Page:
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Overcoming the Talent Shortage Within Cybersecurity

Recent initiatives by the US government, the computer industry and educational institutions promise to address the talent shortage in cybersecurity, increase the level of diversity in the field, and raise the general awareness of security within all of IT.

The talent shortage across cybersecurity is no secret. Among the myriad of challenges faced by IT departments today, hiring and retaining qualified cyber professionals remains a critical issue. The number of unfilled positions globally grew by 350% over the past eight years, reaching 3.5 million in 2021 according to data from CybersecurityVentures. That’s enough empty seats to fill 50 NFL stadiums.

The series of major attacks in 2021 highlighted the need for a more targeted focus on alleviating cybersecurity’s labor issue. Colonial Pipeline, for example, was openly searching for a cybersecurity manager just weeks before a massive ransomware attack forced the utility provider to temporarily shut off its fuel pipeline -- the largest fuel pipeline in the United States -- and pay $4.4 million in ransom to restore network access. Hackers stole data from a traditional file share using a virtual private network account with a compromised password that had been leaked on the dark web. The VPN account did not have multi-factor authentication (MFA) access controls in place.

In hindsight, the Colonial Pipeline attack showed that without the right amount of people in place, it’s rather difficult to defend data from highly skilled and sophisticated threat actors. All the best-in-class technologies in the world are essentially useless without employees who can operate them effectively. In a race against cybercrime, modernized security tools and proactive approaches are the F1 racecars that enable you to win. Your employees are what gets them over the finish line.

A Work in Progress

There isn’t a quick fix to the talent shortage problem, but progress is beginning to arise on several fronts -- the first being diversity, equity, and inclusion. In an effort to grow a more diverse workforce, the Biden Administration announced last year that IBM will partner with 20 historically Black colleges and universities (HBCUs) to establish cybersecurity leadership centers that aim to train more than 150,000 people over the next three years. According to the Aspen Institute, only 13% of the US cybersecurity workforce identifies as Hispanic or Black.

Deloitte created a global awareness and recruitment campaign, Women in Cyber, promoting female leaders across cybersecurity in an effort to narrow the profession’s clear gender gap. The appointment of Jen Easterly as Director of the Cybersecurity and Infrastructure Agency (CISA) also will undoubtedly inspire more women to pursue cybersecurity careers. In Easterly’s keynote address at Black Hat USA 2021, she spoke about the importance of developing more diverse cybersecurity organizations.

Microsoft is partnering with US community colleges in a national campaign to recruit 250,000 professionals into the workforce by 2025. And, Code.org, a nonprofit dedicated to expanding access to computer science in underrepresented schools, has committed to teaching cybersecurity concepts to more than two million K-12 students over the next three years.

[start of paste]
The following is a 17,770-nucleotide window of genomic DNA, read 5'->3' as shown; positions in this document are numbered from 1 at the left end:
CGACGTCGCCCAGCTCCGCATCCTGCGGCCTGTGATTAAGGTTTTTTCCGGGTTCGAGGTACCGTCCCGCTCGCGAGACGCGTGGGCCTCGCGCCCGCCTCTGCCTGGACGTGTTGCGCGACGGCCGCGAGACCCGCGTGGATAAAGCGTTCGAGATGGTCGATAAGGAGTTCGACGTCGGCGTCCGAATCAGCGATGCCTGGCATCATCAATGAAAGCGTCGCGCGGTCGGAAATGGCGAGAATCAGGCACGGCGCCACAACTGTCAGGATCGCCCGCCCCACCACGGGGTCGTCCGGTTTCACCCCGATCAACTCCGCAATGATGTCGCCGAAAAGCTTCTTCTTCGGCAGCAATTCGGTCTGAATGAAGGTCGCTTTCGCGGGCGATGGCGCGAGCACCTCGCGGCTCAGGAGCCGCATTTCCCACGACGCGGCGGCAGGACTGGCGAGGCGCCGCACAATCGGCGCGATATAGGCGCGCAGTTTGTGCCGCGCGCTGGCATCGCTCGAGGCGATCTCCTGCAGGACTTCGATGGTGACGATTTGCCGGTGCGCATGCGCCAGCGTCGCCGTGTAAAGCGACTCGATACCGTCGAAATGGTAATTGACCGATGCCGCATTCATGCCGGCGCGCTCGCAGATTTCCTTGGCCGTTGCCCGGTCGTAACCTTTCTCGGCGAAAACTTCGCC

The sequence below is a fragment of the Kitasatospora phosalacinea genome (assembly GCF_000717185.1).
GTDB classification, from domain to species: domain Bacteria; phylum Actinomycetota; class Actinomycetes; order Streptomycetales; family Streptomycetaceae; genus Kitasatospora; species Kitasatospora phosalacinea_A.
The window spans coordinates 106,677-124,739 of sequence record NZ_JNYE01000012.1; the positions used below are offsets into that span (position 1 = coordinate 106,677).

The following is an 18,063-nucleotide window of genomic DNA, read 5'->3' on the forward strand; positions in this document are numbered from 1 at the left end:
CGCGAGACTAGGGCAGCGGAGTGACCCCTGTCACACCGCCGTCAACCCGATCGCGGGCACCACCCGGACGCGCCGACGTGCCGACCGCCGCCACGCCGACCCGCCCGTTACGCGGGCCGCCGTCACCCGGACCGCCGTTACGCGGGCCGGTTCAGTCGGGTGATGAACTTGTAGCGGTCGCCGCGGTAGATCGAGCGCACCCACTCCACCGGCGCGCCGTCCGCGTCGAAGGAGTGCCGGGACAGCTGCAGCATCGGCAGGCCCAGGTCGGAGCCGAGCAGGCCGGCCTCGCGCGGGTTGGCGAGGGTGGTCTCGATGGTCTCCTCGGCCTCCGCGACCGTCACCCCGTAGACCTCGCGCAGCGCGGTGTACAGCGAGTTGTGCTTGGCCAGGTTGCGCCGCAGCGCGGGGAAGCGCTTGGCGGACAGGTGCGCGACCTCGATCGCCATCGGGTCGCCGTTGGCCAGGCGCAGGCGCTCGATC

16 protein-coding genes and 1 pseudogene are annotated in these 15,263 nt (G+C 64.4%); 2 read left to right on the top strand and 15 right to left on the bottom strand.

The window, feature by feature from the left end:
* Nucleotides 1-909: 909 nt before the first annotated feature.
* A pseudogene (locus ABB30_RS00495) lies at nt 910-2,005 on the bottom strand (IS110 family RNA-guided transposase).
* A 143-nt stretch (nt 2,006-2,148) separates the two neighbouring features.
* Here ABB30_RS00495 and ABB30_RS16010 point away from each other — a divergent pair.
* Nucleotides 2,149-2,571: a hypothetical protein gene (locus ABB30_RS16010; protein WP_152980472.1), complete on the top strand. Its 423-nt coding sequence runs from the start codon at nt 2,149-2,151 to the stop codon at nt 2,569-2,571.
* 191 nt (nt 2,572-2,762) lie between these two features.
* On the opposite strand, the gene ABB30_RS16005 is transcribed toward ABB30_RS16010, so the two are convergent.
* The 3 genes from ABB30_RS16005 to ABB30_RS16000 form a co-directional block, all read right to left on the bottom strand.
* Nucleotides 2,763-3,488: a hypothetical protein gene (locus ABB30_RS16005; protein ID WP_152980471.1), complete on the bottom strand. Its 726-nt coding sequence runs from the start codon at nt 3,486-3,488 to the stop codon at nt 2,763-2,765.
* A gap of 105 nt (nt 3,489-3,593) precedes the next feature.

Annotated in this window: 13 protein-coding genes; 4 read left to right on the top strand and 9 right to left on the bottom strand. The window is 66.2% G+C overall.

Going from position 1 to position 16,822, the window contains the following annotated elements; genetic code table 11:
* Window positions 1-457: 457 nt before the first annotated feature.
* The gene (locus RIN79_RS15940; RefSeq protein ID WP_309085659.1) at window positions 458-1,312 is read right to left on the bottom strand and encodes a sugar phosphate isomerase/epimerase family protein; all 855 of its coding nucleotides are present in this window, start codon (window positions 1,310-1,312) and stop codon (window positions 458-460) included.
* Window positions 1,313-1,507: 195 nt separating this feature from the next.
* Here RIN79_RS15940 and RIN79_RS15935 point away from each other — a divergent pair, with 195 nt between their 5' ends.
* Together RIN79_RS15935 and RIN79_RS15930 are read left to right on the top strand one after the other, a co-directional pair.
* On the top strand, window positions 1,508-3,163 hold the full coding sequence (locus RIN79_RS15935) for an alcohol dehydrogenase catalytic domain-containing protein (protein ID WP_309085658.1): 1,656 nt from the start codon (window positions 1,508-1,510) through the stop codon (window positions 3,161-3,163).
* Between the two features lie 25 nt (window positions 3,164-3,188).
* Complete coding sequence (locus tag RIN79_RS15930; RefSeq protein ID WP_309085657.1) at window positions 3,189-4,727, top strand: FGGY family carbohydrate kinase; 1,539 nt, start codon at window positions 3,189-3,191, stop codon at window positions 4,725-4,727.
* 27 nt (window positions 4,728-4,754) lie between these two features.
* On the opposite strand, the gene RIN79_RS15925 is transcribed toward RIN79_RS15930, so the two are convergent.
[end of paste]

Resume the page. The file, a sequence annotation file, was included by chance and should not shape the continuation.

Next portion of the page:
An enhanced focus on diversity, equity, and inclusion (DE&I) coupled with developing higher levels of cybersecurity expertise across all fields will continue to be critical. For example, more organizations are beginning to understand that every IT job has a cybersecurity component to it. With a personal responsibility to safeguard their customers’ sensitive data, infrastructure operations jobs are requiring more advanced security training -- such as CompTIA Security+ certifications -- to ensure IT professionals without extensive cybersecurity backgrounds still possess the foundational knowledge to protect their organization.

The Engagement Factor

Employee engagement directly correlates to organizational success in any industry, but in cybersecurity, the importance of engagement takes up a different meaning. It’s critical to ensure employees understand “the why” behind the work they do every day. It shouldn’t be rooted in helping the organization generate record-high annual earnings or steady returns on investment. It shouldn’t be about selling the best solution on the market at the most affordable rate. It shouldn’t revolve around beating industry competitors or winning awards.

The real value of working in cybersecurity is the positive impact on the world around us. As cyber professionals, we’re at the frontlines of a societal crisis with a lot at stake. It’s our job to prevent the next ransomware attack against a hospital that puts patient lives at risk. It’s on us to protect the small business owner from a data breach that would force him to file for bankruptcy and destroy his life’s work. It’s our responsibility to stop nation-state threat actors from stealing sensitive data files on matters of national security.

When employees know the real-world impact of their roles, it’s far easier to foster high levels of engagement across your staff. To retain talent in today’s Great Resignation economy, organizations must provide a meaningful opportunity to make an impact on the world in a positive way.